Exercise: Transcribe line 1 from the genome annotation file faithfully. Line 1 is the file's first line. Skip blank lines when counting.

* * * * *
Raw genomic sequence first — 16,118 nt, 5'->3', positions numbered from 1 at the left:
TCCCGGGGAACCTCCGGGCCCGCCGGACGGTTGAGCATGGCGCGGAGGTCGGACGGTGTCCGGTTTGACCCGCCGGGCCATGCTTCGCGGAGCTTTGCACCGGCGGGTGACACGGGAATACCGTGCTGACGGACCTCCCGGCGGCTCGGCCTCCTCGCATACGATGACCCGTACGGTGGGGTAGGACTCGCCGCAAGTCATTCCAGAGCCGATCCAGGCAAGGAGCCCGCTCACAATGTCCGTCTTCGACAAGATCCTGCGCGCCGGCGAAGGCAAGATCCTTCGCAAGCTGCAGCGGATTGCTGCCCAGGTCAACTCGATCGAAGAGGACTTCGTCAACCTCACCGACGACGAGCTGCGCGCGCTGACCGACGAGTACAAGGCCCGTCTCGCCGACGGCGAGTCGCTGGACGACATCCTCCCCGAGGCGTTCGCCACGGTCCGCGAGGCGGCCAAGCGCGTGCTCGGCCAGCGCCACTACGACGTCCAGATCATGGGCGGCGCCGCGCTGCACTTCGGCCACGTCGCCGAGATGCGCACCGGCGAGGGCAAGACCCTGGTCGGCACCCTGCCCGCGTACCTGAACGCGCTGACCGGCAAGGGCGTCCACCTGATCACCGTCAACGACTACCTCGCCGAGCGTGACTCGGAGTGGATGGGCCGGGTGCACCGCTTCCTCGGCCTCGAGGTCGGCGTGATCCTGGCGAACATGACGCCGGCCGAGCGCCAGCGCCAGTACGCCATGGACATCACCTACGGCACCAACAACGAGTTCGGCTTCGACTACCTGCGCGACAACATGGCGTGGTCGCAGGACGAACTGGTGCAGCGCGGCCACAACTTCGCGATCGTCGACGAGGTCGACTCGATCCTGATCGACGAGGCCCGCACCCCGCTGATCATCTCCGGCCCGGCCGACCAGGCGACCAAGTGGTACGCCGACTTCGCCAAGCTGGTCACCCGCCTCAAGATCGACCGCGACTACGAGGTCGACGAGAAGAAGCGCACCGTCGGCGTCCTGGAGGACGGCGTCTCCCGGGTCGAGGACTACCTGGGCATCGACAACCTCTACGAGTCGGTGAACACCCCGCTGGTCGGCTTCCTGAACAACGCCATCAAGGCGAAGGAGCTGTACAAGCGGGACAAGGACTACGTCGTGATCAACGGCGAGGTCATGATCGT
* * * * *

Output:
Raw genomic sequence first — 16,118 nt, 5'->3', positions numbered from 1 at the left: